******* ***** ********, ***** ** *** ******* **** allows *** ********** ** ***** ** be **** ** * ***** ** long ** *** ******** *** ** made ********* ** *** ***** *** all ****** **** *** **** ******. Law *********** ***** ********** *** ************** find **** ********** ***** ** ***** with *** ***** (**** *** ****** simultaneously) **** ****** **** ******** *** Rosario **********. ** ****** ******** ** make * **** *** *** ************ and **** *** **** (*** ********) to ** ** *** **** ****. It ***** **** ** *********** ***** in **** **** *** ********** *** original ** ** *****’* **** ** be **** ** ***** *** *** be ******** ** ******. 

****************

************ ******* *** ***** ***** ***** by *****-****-****, *** ******** ***** *******. Interoperability ****** *** **********. *** *********** agencies ***** **** ** *** *** more ******* ********* *** *************. 

“*** ******** **** * *** ** IP-based *******, *** ******** ** *** and **** **** *** ******, ** one ****** ******** * ******** ******* solution. **** **** **, *** **** happens [**] * **** * ******* video ****** **** *** *** ***’* router ** **, ******* ***’* ******, some ***** ***** ******** ***** ** running *** ********* ******, *** (** something **** *****) ** ******* * technical *********.”

***-*****

**** ******* ** ***-***** ***** ************, saying “*****’* ***** *** ***** ** being **** ** ******** *** ****** of ******** ** ******* **********.” 

******

*** ************************** ****** ** * *** ** increase************* ** * ********* ******. **** like **** *******:

  • **** *** ****** ** ******** *** faster ** ****** **** ***********.
  • **** **** **** **** *********** (** if *** **** ***, ** *** be ******** *** *******).
  • ** ** ***** ** *** * drone **** * ********* **** **** a ******. ************, *** ********* **** helicopters *** ***** ********** ****** ** damaged ********* ******** *** ***** **** can *** ** * *********. 

Dummy *******Law enforcement sentiment was that dummy cameras are a waste of money and a bad idea. If a person is worried about activity that needs to be deterred they’re “wasting everybody’s time” by opting for a dummy camera instead of a real camera. Said one interviewee, “I’ve not seen a dummy camera that looks real enough to fool most people ... The only way you can put up a camera that looks real is to put an actual camera up there. I think that’s more of a market ploy than anything.”

****: *** *** **** *** ******** transcript ** *** ****************

Comments (10)

I wonder how edge recording would play into the Rosario rule. I am thinking the video could be recorded on the data card in the camera, sent to the NVR as usual for backup and then the card could be pulled from the camera and attached to the case file. Make sense?

Brian, that does make sense. I think our Brian actually mentioned that during the call.

While the Rosario ruling is still in place, there is also the Best Evidence approach which make it a bit easier regarding evidence presentation if the original is no longer available. I really can't recall any LE agency out here on the West coast pulling the storage cards and booking those as evidence. From the IT side of things, the edge storage has some potential advantages but it would be very expensive pulling and replacing every time a criminal act was captured.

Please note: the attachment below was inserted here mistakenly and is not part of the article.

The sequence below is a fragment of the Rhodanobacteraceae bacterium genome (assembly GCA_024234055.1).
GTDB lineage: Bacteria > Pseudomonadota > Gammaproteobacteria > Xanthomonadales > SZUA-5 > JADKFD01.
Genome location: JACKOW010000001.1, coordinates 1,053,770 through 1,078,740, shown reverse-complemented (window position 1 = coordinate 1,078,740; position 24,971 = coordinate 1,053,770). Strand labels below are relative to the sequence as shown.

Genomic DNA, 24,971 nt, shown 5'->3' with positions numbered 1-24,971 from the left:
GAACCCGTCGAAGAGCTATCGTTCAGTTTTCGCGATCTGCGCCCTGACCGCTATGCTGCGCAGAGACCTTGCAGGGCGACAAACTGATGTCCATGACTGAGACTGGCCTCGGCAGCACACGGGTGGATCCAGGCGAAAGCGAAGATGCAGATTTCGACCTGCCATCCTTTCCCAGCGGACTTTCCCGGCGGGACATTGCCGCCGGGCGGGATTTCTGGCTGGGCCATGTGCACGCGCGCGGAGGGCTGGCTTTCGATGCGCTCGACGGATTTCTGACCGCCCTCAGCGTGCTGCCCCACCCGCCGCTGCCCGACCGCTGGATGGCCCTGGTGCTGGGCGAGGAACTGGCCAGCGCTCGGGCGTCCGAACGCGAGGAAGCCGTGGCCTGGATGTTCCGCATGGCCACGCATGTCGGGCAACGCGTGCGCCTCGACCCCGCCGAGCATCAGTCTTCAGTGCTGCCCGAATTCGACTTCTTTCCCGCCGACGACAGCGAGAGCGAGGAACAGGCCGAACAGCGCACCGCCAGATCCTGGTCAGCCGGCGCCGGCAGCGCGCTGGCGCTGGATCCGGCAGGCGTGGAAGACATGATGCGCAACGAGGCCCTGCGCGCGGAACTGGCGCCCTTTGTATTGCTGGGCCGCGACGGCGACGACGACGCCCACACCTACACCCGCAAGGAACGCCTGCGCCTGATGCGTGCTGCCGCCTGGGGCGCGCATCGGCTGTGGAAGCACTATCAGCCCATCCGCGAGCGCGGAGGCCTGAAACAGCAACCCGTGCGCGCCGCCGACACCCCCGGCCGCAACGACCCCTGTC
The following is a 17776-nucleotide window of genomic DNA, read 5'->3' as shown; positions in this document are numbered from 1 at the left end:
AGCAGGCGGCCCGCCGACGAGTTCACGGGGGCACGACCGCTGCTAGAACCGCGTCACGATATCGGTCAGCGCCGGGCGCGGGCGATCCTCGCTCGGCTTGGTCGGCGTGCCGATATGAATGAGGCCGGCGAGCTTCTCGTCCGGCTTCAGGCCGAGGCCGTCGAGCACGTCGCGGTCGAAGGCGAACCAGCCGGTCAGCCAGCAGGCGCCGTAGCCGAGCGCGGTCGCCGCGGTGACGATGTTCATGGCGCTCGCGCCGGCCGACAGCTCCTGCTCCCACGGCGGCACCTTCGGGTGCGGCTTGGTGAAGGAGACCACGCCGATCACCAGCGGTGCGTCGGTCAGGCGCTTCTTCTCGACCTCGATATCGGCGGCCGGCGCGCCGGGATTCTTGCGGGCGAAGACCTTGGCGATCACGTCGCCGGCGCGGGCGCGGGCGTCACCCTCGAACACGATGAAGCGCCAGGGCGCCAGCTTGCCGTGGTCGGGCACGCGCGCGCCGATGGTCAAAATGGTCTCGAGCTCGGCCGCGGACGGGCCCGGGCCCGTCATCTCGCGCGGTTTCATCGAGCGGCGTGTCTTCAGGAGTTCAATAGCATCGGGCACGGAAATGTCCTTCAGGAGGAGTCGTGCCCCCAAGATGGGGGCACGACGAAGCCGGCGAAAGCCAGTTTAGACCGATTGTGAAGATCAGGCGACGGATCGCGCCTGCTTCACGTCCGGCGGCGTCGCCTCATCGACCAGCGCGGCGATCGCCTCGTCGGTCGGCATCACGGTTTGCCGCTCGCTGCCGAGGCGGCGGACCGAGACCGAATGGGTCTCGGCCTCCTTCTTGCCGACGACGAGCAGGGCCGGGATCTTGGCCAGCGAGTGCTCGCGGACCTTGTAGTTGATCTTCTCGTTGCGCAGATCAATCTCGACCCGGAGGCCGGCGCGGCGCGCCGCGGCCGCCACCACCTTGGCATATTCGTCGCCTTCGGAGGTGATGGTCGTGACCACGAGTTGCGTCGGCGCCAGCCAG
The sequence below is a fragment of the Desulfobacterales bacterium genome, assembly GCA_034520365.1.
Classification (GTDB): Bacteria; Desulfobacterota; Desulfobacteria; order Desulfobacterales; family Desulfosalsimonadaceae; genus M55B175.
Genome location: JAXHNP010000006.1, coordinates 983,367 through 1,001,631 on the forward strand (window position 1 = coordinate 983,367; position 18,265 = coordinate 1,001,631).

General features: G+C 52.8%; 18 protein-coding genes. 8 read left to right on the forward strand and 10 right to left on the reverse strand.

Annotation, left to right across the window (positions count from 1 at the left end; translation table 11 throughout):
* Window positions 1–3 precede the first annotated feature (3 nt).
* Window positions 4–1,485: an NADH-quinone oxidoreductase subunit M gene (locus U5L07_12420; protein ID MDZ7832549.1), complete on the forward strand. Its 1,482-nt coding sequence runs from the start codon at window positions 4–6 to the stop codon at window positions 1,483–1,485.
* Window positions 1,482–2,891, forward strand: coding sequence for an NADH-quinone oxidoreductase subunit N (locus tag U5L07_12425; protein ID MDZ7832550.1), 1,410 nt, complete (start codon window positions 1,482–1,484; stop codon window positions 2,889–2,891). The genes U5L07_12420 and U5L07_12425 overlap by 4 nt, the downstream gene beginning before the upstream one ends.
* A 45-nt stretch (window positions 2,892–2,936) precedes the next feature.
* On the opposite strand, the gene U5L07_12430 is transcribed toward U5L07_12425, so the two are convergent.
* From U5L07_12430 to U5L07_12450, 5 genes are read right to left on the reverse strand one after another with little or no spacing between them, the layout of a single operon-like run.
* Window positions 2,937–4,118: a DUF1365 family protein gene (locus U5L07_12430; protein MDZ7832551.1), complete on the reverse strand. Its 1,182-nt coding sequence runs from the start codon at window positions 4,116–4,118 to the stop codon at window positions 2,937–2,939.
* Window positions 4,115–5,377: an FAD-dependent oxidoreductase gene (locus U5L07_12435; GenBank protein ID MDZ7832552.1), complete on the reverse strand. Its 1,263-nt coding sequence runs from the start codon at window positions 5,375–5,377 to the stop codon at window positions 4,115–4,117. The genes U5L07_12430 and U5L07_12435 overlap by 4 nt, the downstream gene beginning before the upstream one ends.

Back in the 90ds when digital cameras began to replace film there were a number of issues the courts needed to address but as time has gone on and the technology has become so common place, the issue of "Altered" video is almost never brough up. It's just accepted unless the defense feels there is some potential problem. Just think of just how many patrol officers use their digital cameras several times a day on various cases. If they booked in the card rather than download to a secure storage system just think what the costs would be.

We have had to submit numerous DVD copies of server based video to the Federal courts for lawsuits and not once has there even been a question regarding the storage or evidence aspect of the file. Even is there was an issue, all you need to to do is have the IT custododian of records appear and testify as to the method of capture and storage and that it was not altered.

For IP based system sales, it would be best to push the edge storage as a potential cost savings vs server based storage rather than the evidence aspect.

On original copies: I have never heard of an issue with video copies being suppressed if the recording has a digital watermark that can be verified in court. Having a watermark capability should be an automatic check box for anyone looking at purchasing a new system.

John, Did ya'll contact LEVA, or have you been to one of their annual conferences? They should be a go to group anytime folks want law enforcement input about video: www.leva.org .

Hi Gator, we didn't contact LEVA, however, two of the interviewees were members. It was those two who mentioned the court issues. We do plan to get in touch with LEVA for more on the law enforcement perspective.

I didn't see the full transcript -- is it elsewhere?

Michael, I'm fixing that link now and it will be back up shortly.

Great, thanks!

Michael, the link for the complete transcript is fixed.

Got it, thanks!